By May 21, 1940, France was broken. German armored forces, breaking through the dense Ardennes Forest and driving toward French ports along the English Channel had broken the hinge between the British Expeditionary Force and French forces fighting in northern France and Belgium; and the main body of the French army fighting further toward the south. Desperate to sever the German spearhead, British and French tanks and infantry launched an assault at Arras. Their effort failed in its objective—but just may have helped to save the British army.
In its original conception, the plan was for a combined force under Major General Harold Franklyn, consisting of the British 5th and 50th Divisions, supported by the 1st Army Tank Brigade and some French tank forces, to attack southward from the old WWI battlefields of Vimy Ridge and Arras, while larger French forces under their new commander, General Maxime Weygand, attacked generally to the north—pressuring the Germans from opposite directions and ideally chopping their forces in two. Just two days before the coordinated attack was to begin, however, Weygand cancelled his part in it, forcing Franklyn to mostly go it alone. In response, he reduced his objectives to simply pushing the Germans back from Arras.
Even so, organizing the reduced attack was difficult, for British forces were disorganized and becoming demoralized; and the German Luftwaffe had control of the air. After weeks of almost constant movement, British tanks were worn out to the point that one in four had broken down. Worse, armored, infantry, and artillery officers showed little interest in cooperating. Reconnaissance had been weak, and the terrain on which they would be operating—to say nothing of German dispositions—remained a mystery.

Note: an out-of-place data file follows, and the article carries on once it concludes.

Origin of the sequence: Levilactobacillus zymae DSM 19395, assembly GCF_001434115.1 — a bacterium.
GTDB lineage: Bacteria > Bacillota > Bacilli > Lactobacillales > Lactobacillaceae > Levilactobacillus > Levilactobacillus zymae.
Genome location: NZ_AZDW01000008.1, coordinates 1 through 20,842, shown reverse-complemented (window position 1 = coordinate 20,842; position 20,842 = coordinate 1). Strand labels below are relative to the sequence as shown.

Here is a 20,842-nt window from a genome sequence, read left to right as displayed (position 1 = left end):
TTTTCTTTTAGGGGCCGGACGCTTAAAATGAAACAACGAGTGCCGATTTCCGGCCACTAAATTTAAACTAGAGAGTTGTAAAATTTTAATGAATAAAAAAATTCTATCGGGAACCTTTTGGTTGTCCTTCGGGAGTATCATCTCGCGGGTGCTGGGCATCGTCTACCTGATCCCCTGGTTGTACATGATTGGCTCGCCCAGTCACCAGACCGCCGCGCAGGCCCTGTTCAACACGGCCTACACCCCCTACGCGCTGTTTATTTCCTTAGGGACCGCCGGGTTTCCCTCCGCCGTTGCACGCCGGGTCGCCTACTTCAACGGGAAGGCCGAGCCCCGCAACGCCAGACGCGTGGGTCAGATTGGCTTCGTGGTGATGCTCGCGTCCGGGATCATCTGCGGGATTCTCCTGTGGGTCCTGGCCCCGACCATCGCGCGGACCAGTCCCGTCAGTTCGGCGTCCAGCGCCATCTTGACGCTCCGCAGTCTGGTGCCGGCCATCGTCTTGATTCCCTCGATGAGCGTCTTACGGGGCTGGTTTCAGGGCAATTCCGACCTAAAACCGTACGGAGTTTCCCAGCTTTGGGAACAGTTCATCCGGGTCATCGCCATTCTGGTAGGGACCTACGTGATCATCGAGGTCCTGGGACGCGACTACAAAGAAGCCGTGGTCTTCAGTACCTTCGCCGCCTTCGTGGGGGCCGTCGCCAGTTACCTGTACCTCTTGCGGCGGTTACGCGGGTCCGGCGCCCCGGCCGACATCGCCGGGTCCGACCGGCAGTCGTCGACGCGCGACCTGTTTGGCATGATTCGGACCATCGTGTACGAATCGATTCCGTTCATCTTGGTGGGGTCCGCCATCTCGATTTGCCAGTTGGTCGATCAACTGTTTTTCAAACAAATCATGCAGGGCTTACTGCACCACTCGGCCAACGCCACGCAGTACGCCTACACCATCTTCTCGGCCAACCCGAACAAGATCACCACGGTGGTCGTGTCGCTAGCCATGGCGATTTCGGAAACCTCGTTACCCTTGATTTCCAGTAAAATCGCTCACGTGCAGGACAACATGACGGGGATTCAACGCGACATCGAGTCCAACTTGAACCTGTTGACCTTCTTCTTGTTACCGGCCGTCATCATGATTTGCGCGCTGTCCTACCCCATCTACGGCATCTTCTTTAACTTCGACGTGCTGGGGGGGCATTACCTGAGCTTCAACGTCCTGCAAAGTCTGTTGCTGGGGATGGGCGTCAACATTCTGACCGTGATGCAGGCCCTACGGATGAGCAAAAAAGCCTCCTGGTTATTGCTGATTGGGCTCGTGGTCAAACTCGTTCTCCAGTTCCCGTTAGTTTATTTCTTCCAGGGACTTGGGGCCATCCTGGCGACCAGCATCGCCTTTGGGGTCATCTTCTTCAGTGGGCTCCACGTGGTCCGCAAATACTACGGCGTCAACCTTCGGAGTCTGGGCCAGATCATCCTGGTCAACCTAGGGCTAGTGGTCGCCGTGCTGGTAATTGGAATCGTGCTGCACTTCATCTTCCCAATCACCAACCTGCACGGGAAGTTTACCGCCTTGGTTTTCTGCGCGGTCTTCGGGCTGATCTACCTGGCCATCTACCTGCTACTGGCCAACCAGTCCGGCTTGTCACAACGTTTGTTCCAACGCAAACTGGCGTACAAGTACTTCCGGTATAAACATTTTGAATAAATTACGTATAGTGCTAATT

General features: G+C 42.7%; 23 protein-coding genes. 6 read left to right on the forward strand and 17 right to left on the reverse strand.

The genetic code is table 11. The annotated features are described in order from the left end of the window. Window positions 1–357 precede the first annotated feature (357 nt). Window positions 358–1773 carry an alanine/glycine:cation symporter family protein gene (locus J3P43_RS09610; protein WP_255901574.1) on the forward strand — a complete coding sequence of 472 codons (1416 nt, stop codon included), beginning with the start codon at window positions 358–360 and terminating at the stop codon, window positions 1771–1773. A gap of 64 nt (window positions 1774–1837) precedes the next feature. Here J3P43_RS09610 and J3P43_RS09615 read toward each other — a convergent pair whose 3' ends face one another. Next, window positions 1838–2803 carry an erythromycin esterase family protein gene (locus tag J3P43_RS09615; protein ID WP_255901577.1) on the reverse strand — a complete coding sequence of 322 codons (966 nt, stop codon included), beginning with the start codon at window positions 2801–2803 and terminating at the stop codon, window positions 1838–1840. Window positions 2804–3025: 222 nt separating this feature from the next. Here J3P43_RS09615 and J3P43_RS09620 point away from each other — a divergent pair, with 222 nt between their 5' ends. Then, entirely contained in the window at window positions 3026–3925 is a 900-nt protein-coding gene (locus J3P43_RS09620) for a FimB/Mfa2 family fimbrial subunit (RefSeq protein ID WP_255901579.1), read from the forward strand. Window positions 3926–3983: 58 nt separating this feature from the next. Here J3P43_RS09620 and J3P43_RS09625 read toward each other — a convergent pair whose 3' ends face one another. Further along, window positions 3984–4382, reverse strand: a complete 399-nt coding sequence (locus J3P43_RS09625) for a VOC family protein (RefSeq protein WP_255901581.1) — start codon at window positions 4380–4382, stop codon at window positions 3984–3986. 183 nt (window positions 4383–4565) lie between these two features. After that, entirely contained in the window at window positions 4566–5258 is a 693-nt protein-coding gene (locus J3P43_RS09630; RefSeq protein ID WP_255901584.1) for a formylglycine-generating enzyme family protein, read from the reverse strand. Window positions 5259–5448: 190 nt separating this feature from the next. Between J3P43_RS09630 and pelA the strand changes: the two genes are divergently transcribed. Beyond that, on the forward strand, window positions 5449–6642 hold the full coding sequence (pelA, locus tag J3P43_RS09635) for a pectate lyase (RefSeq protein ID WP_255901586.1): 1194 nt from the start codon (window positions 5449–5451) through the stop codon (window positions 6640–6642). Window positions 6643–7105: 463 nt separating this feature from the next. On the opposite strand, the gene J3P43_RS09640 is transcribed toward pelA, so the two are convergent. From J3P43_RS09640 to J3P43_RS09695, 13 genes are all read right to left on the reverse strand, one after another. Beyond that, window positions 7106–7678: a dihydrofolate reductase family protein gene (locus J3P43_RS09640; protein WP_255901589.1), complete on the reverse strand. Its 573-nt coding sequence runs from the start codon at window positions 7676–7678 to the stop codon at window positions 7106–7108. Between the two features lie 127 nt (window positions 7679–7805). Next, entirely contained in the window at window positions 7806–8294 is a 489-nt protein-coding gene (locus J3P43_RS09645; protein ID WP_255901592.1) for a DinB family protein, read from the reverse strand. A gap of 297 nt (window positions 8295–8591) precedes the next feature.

Despite all of these ill omens, initial indications were good as the attack went forward in two columns on the afternoon of May 21. German forces, assuming their enemies beaten, were taken by surprise. In some places, British tanks broke into the flanks of German supply columns, wreaking havoc on soft-skinned vehicles and rear-echelon formations. British Matilda tanks, excruciatingly slow but heavily armored, proved impervious to smaller antitank weapons, and at first threw German defenders into panic. As the tanks drove ahead, however, the absence of supporting infantry made it difficult for the British to consolidate their gains.
German forces in this sector, consisting of the 5th and 7th Panzer Divisions under the command of General Erwin Rommel—the future “Desert Fox”—regrouped quickly. German artillery, unsuppressed by British infantry or aircraft, began hitting back. Heavier weapons, including the fearsome 88mm antiaircraft weapon now being used in an antitank role, began knocking out the British Matilda tanks. German infantry let the British tanks pass to the rear, and then resumed fighting, holding back British infantry following far behind.
Bedeviled by confusion and lack of coordination among his own units, as well as between British and French forces, General Franklyn finally called off the attack. His armored forces had penetrated 10 miles, captured several hundred Germans, and thrown enemy supply columns into temporary confusion. This came at the cost, however, of losing dozens of irreplaceable tanks, and further exhausting his already tired troops. The attack had not even come close to breaking Rommel’s armored spearhead, or saving France.
In the long term, however, the Arras attack had profound if unintended consequences. Adolf Hitler and many of his generals, overestimating the significance of the British attack and spooked that it might be a harbinger of further assaults, demanded measures to contain the British around Arras at the expense of continuing to support German operations along the coast. Hitler’s halt order provided the British with vital time to prepare their defenses along the Channel coast, and facilitated the evacuation from Dunkirk that would save the British army.